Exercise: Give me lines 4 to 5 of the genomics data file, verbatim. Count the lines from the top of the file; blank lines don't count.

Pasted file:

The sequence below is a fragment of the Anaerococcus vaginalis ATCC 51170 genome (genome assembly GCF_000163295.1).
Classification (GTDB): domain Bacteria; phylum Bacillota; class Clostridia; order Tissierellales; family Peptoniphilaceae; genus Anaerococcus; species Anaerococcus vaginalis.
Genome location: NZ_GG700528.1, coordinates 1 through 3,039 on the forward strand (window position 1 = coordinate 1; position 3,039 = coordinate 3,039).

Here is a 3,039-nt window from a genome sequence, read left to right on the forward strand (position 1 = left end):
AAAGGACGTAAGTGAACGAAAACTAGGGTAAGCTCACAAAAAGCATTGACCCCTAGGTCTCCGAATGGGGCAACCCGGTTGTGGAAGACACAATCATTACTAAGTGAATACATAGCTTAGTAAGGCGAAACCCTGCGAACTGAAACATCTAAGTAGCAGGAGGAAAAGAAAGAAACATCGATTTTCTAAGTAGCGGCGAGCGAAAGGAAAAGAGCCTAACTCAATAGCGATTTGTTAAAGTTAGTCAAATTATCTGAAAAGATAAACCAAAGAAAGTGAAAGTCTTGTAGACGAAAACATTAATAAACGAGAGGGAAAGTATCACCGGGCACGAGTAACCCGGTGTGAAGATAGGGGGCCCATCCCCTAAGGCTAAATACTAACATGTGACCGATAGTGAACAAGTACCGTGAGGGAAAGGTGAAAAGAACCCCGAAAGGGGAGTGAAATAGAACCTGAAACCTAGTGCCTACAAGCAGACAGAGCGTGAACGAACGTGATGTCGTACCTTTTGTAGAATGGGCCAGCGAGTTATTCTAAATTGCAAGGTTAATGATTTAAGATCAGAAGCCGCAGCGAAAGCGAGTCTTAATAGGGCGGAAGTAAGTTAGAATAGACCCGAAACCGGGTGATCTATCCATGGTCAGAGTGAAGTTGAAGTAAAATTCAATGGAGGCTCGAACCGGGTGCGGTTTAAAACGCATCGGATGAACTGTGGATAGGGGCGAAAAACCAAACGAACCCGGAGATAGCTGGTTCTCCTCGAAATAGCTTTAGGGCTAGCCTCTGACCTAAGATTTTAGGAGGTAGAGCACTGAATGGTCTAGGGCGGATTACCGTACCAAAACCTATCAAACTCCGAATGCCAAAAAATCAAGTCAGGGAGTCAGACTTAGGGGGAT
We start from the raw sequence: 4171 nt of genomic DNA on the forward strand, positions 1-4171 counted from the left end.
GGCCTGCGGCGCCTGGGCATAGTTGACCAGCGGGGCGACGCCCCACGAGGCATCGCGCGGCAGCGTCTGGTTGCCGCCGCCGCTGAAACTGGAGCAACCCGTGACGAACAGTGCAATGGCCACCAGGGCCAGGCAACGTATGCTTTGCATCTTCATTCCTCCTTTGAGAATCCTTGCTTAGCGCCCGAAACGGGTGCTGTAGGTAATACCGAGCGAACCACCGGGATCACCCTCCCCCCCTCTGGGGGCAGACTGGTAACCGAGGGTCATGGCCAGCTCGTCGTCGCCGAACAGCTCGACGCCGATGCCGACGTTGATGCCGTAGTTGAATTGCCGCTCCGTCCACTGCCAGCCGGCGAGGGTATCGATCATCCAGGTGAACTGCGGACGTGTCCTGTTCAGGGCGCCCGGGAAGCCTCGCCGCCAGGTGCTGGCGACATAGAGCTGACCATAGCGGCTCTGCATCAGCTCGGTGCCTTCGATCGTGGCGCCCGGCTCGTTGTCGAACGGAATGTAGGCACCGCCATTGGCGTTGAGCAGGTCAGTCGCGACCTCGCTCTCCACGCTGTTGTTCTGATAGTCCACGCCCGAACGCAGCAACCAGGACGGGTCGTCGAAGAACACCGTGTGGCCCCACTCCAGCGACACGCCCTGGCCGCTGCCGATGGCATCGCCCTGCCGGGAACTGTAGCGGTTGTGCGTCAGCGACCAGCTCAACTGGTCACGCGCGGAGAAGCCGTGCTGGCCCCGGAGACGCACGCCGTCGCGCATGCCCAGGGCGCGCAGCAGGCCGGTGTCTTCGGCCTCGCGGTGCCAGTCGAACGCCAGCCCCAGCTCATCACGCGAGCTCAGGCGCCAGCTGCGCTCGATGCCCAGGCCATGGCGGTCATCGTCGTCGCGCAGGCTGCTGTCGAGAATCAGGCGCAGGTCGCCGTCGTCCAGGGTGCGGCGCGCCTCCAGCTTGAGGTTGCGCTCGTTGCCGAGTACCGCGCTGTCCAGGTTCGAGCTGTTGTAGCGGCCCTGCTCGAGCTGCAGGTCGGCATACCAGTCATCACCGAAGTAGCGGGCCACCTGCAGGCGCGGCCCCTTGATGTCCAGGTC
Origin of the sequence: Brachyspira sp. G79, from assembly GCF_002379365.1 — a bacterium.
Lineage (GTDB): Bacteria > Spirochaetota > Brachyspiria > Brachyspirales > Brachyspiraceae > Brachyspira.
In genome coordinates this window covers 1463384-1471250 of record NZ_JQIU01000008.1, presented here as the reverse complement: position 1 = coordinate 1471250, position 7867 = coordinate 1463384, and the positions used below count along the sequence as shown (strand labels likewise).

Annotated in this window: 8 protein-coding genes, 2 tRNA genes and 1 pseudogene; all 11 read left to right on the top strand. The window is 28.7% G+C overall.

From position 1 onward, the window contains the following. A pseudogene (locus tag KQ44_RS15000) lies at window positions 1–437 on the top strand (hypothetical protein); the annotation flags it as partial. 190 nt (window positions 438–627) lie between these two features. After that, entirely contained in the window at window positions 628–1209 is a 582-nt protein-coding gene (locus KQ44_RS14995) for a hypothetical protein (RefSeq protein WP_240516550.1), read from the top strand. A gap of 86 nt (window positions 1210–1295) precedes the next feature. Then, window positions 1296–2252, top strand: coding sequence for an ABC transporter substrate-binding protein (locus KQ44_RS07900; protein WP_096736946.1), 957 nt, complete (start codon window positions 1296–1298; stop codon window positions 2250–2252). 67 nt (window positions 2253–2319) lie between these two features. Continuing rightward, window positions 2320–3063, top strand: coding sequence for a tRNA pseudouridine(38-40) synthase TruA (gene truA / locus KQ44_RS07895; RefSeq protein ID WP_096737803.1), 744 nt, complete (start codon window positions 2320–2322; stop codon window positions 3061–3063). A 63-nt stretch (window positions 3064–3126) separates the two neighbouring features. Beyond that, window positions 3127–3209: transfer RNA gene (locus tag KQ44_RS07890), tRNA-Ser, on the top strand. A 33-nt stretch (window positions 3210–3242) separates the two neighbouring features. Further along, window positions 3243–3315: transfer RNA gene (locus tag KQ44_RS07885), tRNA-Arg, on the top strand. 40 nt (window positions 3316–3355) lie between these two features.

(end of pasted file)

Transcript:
Here is a 3,039-nt window from a genome sequence, read left to right on the forward strand (position 1 = left end):
AAAGGACGTAAGTGAACGAAAACTAGGGTAAGCTCACAAAAAGCATTGACCCCTAGGTCTCCGAATGGGGCAACCCGGTTGTGGAAGACACAATCATTACTAAGTGAATACATAGCTTAGTAAGGCGAAACCCTGCGAACTGAAACATCTAAGTAGCAGGAGGAAAAGAAAGAAACATCGATTTTCTAAGTAGCGGCGAGCGAAAGGAAAAGAGCCTAACTCAATAGCGATTTGTTAAAGTTAGTCAAATTATCTGAAAAGATAAACCAAAGAAAGTGAAAGTCTTGTAGACGAAAACATTAATAAACGAGAGGGAAAGTATCACCGGGCACGAGTAACCCGGTGTGAAGATAGGGGGCCCATCCCCTAAGGCTAAATACTAACATGTGACCGATAGTGAACAAGTACCGTGAGGGAAAGGTGAAAAGAACCCCGAAAGGGGAGTGAAATAGAACCTGAAACCTAGTGCCTACAAGCAGACAGAGCGTGAACGAACGTGATGTCGTACCTTTTGTAGAATGGGCCAGCGAGTTATTCTAAATTGCAAGGTTAATGATTTAAGATCAGAAGCCGCAGCGAAAGCGAGTCTTAATAGGGCGGAAGTAAGTTAGAATAGACCCGAAACCGGGTGATCTATCCATGGTCAGAGTGAAGTTGAAGTAAAATTCAATGGAGGCTCGAACCGGGTGCGGTTTAAAACGCATCGGATGAACTGTGGATAGGGGCGAAAAACCAAACGAACCCGGAGATAGCTGGTTCTCCTCGAAATAGCTTTAGGGCTAGCCTCTGACCTAAGATTTTAGGAGGTAGAGCACTGAATGGTCTAGGGCGGATTACCGTACCAAAACCTATCAAACTCCGAATGCCAAAAAATCAAGTCAGGGAGTCAGACTTAGGGGGAT